In this podcast, I interview Isho, who turned his weight loss journey around by transitioning from traditional diet myths to a holistic, evidence-based approach.
In his 40s, Isho has lost 24 pounds (and counting!) while getting stronger at the same time.
Having battled with weight for years, Isho’s breakthrough came from our comprehensive coaching program, emphasizing flexibility, balance, and consistency.
In our discussion, we delve into his diet structure, how he manages cravings, and his strategies for indulging in treats without derailing progress.
Tune in to learn how Isho transformed his relationship with food by recognizing the importance of a balanced and sustainable diet, and the mindset shifts and mental fortitude required for lasting change.
0:00 – Please leave a review of the show wherever you listen to podcasts and make sure to subscribe!
3:10 – Isho’s Background: Life before discovering our coaching program.
8:51 – Emotional Eating: Isho’s evolving relationship with food.
16:06 – Comparing Methods: Why past dieting didn’t work and how our approach made a difference.
18:51 – Try Whey+ risk-free today! Go to buylegion.com/whey and use coupon code MUSCLE to save 20% or get double reward points!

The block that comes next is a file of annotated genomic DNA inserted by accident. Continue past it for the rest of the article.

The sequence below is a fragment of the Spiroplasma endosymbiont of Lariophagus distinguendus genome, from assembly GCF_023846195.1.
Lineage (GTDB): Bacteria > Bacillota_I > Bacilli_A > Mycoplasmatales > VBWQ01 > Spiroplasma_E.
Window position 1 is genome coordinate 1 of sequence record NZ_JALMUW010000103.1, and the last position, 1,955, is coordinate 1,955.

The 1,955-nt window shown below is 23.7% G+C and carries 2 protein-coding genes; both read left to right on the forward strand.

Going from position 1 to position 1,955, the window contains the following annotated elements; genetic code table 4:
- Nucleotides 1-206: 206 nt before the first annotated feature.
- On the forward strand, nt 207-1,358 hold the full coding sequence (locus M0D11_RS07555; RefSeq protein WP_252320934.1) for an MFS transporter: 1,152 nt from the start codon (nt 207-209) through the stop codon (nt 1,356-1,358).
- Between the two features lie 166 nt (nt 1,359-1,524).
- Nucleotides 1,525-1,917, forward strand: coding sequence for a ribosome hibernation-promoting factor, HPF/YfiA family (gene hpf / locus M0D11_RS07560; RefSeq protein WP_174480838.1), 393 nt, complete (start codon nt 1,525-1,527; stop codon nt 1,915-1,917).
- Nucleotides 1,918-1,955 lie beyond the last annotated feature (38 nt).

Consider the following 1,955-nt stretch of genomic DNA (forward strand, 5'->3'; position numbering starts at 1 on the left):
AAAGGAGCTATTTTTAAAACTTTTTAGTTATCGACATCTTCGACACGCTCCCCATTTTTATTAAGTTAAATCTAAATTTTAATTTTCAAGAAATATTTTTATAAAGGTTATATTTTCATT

21:26 – Body Transformation: Insights into Isho’s remarkable change in body composition.
29:06 – Diet Decoded: How Isho set up his diet for success.
39:25 – Sweet Temptations: Isho’s strategy for desserts and treats.
Mentioned on the show:
Try Whey+ risk-free today! Go to buylegion.com/whey and use coupon code MUSCLE to save 20% or get double reward points!
What did you think of this episode? Have anything else to share? Let me know in the comments below!
Mike: Hello, hello, I’m Mike Matthews, and this is Muscle for Life. Thank you for joining me today for a new episode, which is another installment in my success story series of episodes where I interview people who have used something of mine, whether it is a book, it’s usually a book like Bigger, Leaner, Stronger, or Thinner, Leaner, Stronger, or Muscle for Life.